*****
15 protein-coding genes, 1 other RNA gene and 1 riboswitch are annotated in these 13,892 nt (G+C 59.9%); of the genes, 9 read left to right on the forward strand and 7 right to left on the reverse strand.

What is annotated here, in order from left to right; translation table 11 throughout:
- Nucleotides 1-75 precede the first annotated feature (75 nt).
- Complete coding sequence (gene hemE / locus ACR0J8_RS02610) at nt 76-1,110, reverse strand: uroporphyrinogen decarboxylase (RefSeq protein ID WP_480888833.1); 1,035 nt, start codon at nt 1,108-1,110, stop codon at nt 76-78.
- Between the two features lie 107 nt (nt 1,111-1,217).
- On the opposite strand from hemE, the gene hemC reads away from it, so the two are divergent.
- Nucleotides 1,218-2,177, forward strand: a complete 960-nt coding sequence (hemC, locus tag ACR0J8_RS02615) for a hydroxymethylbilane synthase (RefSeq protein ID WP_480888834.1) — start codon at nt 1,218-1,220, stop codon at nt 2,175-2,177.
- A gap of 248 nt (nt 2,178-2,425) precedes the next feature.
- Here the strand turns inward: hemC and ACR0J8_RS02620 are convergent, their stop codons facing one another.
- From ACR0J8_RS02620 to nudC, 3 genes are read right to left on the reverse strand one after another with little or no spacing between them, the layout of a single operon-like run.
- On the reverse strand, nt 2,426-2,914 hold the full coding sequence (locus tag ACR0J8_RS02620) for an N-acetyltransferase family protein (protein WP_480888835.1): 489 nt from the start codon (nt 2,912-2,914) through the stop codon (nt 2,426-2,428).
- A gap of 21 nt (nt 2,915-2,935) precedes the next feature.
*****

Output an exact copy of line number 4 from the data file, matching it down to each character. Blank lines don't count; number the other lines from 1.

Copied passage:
- Complete coding sequence (gene hemE / locus ACR0J8_RS02610) at nt 76-1,110, reverse strand: uroporphyrinogen decarboxylase (RefSeq protein ID WP_480888833.1); 1,035 nt, start codon at nt 1,108-1,110, stop codon at nt 76-78.